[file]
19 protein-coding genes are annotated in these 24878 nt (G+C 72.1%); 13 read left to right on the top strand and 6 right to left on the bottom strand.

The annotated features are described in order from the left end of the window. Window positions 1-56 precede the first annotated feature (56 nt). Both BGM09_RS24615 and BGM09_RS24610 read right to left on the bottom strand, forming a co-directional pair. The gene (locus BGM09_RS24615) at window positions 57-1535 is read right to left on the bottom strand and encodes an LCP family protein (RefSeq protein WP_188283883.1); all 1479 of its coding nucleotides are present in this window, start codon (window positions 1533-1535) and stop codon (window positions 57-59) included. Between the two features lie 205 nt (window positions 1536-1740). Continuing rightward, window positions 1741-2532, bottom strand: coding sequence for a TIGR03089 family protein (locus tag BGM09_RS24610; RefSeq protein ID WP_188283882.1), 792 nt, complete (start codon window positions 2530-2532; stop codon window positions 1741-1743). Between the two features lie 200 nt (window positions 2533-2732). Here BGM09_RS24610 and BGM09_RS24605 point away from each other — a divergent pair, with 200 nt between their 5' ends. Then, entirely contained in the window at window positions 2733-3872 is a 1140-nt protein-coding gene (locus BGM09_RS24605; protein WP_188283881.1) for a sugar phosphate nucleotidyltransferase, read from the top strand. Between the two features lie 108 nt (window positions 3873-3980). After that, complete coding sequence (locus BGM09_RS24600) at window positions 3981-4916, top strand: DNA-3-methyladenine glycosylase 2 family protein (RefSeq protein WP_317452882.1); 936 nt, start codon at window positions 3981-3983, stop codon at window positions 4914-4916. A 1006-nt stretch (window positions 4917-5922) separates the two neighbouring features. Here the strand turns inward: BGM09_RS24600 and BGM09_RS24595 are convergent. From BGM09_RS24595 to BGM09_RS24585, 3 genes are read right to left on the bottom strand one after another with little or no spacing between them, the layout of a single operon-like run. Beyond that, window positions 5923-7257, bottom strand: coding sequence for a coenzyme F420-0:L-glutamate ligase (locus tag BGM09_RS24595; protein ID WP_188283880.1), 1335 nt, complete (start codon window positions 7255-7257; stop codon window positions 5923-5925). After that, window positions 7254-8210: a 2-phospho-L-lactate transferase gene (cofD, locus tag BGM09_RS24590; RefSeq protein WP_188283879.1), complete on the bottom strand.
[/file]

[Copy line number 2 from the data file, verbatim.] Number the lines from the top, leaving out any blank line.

The annotated features are described in order from the left end of the window. Window positions 1-56 precede the first annotated feature (56 nt). Both BGM09_RS24615 and BGM09_RS24610 read right to left on the bottom strand, forming a co-directional pair. The gene (locus BGM09_RS24615) at window positions 57-1535 is read right to left on the bottom strand and encodes an LCP family protein (RefSeq protein WP_188283883.1); all 1479 of its coding nucleotides are present in this window, start codon (window positions 1533-1535) and stop codon (window positions 57-59) included. Between the two features lie 205 nt (window positions 1536-1740). Continuing rightward, window positions 1741-2532, bottom strand: coding sequence for a TIGR03089 family protein (locus tag BGM09_RS24610; RefSeq protein ID WP_188283882.1), 792 nt, complete (start codon window positions 2530-2532; stop codon window positions 1741-1743). Between the two features lie 200 nt (window positions 2533-2732). Here BGM09_RS24610 and BGM09_RS24605 point away from each other — a divergent pair, with 200 nt between their 5' ends. Then, entirely contained in the window at window positions 2733-3872 is a 1140-nt protein-coding gene (locus BGM09_RS24605; protein WP_188283881.1) for a sugar phosphate nucleotidyltransferase, read from the top strand. Between the two features lie 108 nt (window positions 3873-3980). After that, complete coding sequence (locus BGM09_RS24600) at window positions 3981-4916, top strand: DNA-3-methyladenine glycosylase 2 family protein (RefSeq protein WP_317452882.1); 936 nt, start codon at window positions 3981-3983, stop codon at window positions 4914-4916. A 1006-nt stretch (window positions 4917-5922) separates the two neighbouring features. Here the strand turns inward: BGM09_RS24600 and BGM09_RS24595 are convergent. From BGM09_RS24595 to BGM09_RS24585, 3 genes are read right to left on the bottom strand one after another with little or no spacing between them, the layout of a single operon-like run. Beyond that, window positions 5923-7257, bottom strand: coding sequence for a coenzyme F420-0:L-glutamate ligase (locus tag BGM09_RS24595; protein ID WP_188283880.1), 1335 nt, complete (start codon window positions 7255-7257; stop codon window positions 5923-5925). After that, window positions 7254-8210: a 2-phospho-L-lactate transferase gene (cofD, locus tag BGM09_RS24590; RefSeq protein WP_188283879.1), complete on the bottom strand.